My Quest for the Migraine Cure

I began searching for an effective treatment for migraine at a very young age, to provide relief for two family members. Initially I looked at massage and myotherapy, without finding immediate success in either of these methods. I began reading about reflexology, acupuncture, chiropractic and other physical manipulation techniques. Each of these methods has been successful for some patients but not for the majority. I read up on homeopathy, naturopathy, and nutrition. These last two seemed to offer a real solution that would require patience and dedication on the part of the sufferer to produce results. I have incorporated this knowledge into my protocol, but I still needed to develop a method to provide immediate relief for those experiencing an acute migraine attack, and a system that could pre-empt future migraine attacks for at least the length of time needed to implement the naturalistic nutrition and lifestyle plans. I continued reading and experimenting for many years.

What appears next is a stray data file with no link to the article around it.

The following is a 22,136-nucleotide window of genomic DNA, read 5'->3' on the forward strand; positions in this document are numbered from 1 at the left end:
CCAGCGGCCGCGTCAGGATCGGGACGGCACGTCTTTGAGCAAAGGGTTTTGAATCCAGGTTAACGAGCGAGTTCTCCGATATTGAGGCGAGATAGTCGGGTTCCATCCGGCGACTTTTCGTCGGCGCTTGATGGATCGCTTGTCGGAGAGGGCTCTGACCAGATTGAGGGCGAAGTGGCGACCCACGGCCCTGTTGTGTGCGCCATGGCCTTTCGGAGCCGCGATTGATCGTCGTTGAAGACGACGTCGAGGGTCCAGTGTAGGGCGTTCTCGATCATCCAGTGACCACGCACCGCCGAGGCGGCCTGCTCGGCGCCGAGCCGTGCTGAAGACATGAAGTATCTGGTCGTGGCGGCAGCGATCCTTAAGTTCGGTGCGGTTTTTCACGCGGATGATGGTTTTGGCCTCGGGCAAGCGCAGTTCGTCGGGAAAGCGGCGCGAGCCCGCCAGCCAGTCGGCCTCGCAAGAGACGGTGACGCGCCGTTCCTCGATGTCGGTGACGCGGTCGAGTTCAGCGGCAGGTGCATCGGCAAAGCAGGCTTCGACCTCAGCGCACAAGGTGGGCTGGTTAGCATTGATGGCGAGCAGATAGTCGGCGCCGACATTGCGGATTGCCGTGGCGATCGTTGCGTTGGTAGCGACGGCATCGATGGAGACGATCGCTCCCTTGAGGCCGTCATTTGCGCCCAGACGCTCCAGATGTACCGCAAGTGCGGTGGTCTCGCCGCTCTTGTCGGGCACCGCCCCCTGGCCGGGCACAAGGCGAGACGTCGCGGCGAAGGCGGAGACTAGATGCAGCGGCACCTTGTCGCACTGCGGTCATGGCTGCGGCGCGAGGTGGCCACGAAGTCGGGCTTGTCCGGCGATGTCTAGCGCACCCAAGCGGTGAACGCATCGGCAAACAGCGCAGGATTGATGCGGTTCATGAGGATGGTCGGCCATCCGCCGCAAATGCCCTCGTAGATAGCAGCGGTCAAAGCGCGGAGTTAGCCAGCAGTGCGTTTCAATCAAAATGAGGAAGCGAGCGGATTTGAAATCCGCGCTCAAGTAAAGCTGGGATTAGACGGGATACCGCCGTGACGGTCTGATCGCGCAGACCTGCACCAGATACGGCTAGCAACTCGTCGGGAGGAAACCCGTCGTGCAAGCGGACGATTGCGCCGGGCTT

My Key Discovery: Wiggliness is Wellness!

By experimenting on more than a thousand volunteers I discovered that those suffering with migraines (and other serious health conditions) were less wiggly than healthier volunteers. I began to associate wiggliness with wellness. I noticed that wiggliness was not directly associated with any other physical attribute such as flexibility, body constitution/shape or overall fitness level. I began to focus more and more on wiggliness. Babies are the wiggliest humans and tend to be healthy. The elderly are the least wiggly and tend to suffer many chronic health conditions. There are other factors at play besides wiggliness, of course, but I was nonetheless interested to find a method for restoring wiggliness. I eventually developed a method that works, and the results have been called “miraculous” by those that experienced immediate and lasting relief from my system, when countless other systems had previously failed.